Using the Rhyming Dictionary

A few years ago I took up writing limericks for National Poetry Month. Writing a limerick a day is both fun and difficult. What helped the most? My rhyming dictionary. RhymeZone is an online tool that helps you find rhymes, near rhymes, synonyms, descriptive words and more.

For writing something like a limerick the rhyming dictionary becomes a helpful tool for rhyming options. Sometimes I feel limited by my own ability to pull a word out of thin air. Having an exhaustive list of rhyming words with one, two, even three syllables can help immensely.

For the following limerick, I started with:

There once was kid named ____________,
Who glued his hand to his face.

I was inspired by a kid in art class who I watched put glue on his hand and stick it to his face. Afterwards, he was surprised that his hand stuck there. Hilarious, and definitely limerick worthy.

To the rhyming dictionary! I typed in FACE, and got this:

Using this list, I scanned until I found a word that would fit the narrative, and rhyme properly with Face. For the record, I checked RhymeZone for Stuck and Luck as well.

There once was a kid named Trace,
Who glued his hand to his face.
Surprised that it stuck
He cursed his bad luck
And pulled till it popped out of place.

It might not seem like a good limerick is difficult to write, but each one takes me about an hour, and using the rhyming dictionary helps a lot.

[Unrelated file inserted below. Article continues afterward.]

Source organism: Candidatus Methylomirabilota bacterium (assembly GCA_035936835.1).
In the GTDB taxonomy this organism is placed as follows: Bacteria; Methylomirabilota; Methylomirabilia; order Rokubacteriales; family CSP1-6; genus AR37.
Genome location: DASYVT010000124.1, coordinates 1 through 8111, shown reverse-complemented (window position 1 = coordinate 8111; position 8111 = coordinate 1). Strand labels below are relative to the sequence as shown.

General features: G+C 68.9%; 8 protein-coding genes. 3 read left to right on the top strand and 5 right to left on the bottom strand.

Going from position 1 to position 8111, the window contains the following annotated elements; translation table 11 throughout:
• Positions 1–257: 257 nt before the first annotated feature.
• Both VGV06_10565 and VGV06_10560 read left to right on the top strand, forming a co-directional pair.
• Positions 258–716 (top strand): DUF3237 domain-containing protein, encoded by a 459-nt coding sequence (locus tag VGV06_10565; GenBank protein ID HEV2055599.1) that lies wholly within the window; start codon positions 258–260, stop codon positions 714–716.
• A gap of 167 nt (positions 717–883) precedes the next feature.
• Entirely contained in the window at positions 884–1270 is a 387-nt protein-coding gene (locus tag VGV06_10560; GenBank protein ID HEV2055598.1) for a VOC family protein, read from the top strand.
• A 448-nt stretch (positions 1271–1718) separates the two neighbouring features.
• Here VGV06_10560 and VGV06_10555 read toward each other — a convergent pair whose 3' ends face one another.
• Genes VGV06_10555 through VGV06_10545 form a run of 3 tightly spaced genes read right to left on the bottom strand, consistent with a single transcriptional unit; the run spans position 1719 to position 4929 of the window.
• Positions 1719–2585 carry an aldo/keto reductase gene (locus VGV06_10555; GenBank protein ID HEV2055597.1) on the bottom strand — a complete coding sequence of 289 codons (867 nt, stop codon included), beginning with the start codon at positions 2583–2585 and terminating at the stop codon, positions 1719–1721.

Recently, I have been writing a new musical based on the story of The Princess Who Had Never Laughed. Once again, I am relying on my rhyming dictionary to craft witty lyrics with beautiful rhymes.

I wrote a song where an anatomy skeleton comes to life. He sings a repeating refrain, and I needed five different rhymes for Lose. You guess it! To the rhyming dictionary!

Each phrase starts with, “So take my advice,”

  • You’ve got nothing to lose
  • And stop singing the blues
  • Honey, I’ve paid my dues
  • Walk a mile in my shoes
  • What I’m sayin’ is true

All of these rhymes seem simple, but sometimes it can be advantageous to see all of the possible rhymes laid out. First to find rhymes that will work, and second to eliminate ones that absolutely won’t.

In addition to Blues, Dues, Shoes, True, I considered Muse, Cues and Choose. I knocked out Booze, Cruise and Screws pretty much right away.

For anyone who is using rhyme in their work, for poetry, picture books, song lyrics, or what ever else you need a good rhyme for, the Rhyming Dictionary might be for you. Give it a try, and let me know how it goes!

What is the best rhyme you’ve ever come up with, and did you use the rhyming dictionary to create it? Feel free to share with the Writers’ Rumpus.

8 comments

  1. Alison, this is fantastic! Love your limericks and I haven’t thought about coming up with end lines before the rest. I’m a big Rhyme Zone fan, and I’ve sometimes made long lists of rhyming words from it, that I can access offline when I’m not near WiFi.

    Like

  2. Rhyme zone is one of my best resources. LOVE this post and your lyrics! My daughter wrote a song when she was eight that had the same first line: So take my advice….the second was : “It pays to be nice.” Haha

    Like

  3. Alison, thank you for introducing us to RhymeZone! I’m not someone who would ever write a whole book in rhyme, but I’m writing a character right now who only talks in rhyme. Best of luck on your new musical!

    Like

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